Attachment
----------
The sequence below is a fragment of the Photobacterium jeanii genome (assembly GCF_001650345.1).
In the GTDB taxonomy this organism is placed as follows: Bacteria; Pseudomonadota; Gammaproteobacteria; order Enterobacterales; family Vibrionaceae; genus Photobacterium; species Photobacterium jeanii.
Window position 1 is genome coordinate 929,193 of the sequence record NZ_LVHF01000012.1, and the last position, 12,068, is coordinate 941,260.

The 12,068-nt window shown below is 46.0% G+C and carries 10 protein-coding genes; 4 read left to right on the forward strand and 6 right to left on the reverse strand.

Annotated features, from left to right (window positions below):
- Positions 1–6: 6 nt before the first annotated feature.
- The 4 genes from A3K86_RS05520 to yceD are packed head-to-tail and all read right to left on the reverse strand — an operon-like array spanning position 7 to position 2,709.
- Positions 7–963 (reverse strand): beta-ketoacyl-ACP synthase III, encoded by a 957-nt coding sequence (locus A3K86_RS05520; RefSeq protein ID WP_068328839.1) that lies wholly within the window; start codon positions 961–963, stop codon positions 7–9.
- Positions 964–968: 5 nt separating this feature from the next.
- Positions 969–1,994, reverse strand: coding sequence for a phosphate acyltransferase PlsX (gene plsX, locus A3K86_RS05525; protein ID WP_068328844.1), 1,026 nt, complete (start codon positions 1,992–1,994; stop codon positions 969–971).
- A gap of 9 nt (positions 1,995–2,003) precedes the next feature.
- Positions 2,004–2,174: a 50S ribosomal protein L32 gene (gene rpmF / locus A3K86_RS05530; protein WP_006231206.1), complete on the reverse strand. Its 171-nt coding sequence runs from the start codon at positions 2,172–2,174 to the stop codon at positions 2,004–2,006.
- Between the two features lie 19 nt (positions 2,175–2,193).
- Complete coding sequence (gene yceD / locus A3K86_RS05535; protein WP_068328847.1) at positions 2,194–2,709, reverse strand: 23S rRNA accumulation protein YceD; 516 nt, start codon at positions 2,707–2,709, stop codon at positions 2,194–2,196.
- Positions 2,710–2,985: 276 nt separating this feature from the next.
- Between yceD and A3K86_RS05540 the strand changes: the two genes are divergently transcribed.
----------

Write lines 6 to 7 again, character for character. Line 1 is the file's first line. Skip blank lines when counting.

- Positions 1–6: 6 nt before the first annotated feature.
- The 4 genes from A3K86_RS05520 to yceD are packed head-to-tail and all read right to left on the reverse strand — an operon-like array spanning position 7 to position 2,709.